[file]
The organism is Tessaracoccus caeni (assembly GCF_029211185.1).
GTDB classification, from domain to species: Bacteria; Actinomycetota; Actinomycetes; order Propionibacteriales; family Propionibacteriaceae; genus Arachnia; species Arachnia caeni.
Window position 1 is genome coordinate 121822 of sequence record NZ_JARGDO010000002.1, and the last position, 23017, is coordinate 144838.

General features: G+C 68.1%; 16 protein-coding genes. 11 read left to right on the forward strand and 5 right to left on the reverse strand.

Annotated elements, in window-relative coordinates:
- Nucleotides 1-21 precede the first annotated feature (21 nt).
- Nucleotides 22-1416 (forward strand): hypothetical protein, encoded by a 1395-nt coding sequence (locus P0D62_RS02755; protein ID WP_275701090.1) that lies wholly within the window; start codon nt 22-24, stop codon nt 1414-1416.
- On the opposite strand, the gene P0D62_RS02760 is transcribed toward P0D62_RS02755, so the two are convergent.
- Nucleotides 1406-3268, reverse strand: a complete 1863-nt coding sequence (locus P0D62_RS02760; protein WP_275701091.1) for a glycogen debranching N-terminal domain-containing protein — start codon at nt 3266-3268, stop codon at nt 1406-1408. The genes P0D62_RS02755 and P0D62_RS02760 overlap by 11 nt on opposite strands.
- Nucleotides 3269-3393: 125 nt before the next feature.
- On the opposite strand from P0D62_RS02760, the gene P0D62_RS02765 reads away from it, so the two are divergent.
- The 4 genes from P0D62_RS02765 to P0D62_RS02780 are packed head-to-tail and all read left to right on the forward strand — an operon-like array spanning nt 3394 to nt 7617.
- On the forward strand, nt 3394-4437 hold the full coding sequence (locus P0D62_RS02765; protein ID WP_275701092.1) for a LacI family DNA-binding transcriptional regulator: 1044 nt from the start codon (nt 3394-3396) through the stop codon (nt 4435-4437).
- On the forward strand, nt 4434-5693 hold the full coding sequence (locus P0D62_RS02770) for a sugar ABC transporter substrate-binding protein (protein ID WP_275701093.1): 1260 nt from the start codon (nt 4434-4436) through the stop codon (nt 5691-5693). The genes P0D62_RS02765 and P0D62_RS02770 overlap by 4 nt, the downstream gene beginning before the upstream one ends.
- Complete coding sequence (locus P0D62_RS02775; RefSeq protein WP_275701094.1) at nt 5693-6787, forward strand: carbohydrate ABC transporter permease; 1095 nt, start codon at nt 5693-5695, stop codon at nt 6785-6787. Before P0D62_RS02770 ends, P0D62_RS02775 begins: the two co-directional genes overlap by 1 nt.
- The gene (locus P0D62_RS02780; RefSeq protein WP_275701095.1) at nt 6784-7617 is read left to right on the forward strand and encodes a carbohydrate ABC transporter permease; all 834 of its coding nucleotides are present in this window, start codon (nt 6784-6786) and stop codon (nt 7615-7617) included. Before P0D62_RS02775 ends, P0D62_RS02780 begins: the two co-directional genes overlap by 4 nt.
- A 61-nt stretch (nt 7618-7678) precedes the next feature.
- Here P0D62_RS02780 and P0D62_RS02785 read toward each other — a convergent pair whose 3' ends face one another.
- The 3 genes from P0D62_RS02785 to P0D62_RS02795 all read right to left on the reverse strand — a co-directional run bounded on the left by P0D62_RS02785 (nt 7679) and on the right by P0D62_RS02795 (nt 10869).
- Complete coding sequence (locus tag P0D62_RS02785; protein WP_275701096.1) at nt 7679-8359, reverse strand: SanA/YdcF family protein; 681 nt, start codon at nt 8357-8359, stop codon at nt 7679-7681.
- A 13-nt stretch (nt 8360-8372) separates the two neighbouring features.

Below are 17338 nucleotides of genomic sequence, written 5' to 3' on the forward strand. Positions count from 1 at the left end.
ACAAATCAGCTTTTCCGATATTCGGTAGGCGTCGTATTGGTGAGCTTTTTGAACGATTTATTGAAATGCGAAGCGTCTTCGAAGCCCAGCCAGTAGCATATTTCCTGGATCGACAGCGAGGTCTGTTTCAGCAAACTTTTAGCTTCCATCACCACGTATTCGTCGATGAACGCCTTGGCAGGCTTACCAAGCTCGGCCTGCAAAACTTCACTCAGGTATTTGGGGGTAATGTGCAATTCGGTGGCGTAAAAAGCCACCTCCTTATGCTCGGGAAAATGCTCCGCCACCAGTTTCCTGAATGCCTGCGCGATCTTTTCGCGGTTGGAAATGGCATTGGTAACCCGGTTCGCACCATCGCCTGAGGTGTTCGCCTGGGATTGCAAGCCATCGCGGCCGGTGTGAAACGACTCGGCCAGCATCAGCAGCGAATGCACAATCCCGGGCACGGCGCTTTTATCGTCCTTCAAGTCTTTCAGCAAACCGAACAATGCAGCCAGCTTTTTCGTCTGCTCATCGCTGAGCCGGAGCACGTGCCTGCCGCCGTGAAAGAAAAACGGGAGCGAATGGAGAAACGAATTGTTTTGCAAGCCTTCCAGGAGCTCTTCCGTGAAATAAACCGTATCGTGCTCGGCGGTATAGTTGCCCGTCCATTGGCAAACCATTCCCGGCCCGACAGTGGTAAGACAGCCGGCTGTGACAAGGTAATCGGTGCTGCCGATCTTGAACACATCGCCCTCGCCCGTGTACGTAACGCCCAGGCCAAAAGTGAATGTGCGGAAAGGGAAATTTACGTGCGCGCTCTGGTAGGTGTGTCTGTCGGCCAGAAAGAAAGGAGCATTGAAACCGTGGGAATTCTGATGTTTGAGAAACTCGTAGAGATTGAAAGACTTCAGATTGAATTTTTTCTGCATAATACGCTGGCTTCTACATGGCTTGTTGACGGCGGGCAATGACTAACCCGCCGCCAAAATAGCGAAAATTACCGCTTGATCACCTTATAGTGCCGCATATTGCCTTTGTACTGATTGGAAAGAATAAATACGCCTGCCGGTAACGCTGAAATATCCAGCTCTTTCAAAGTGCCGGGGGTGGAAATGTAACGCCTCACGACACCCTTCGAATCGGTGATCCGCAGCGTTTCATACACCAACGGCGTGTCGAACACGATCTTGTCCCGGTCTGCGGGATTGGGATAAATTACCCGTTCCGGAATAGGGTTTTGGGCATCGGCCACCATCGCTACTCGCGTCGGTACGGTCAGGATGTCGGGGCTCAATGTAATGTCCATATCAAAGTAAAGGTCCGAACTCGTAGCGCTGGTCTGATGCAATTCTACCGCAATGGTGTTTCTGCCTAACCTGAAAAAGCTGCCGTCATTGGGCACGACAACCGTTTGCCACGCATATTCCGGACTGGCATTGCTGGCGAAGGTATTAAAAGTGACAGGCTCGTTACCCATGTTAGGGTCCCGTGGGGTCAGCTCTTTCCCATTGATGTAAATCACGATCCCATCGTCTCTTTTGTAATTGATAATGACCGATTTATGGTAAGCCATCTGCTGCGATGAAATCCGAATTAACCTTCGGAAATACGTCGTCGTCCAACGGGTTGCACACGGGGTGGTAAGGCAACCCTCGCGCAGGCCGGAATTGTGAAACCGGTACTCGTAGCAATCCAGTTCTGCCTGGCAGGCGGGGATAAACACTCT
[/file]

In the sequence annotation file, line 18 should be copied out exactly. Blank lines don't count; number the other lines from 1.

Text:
- Here P0D62_RS02780 and P0D62_RS02785 read toward each other — a convergent pair whose 3' ends face one another.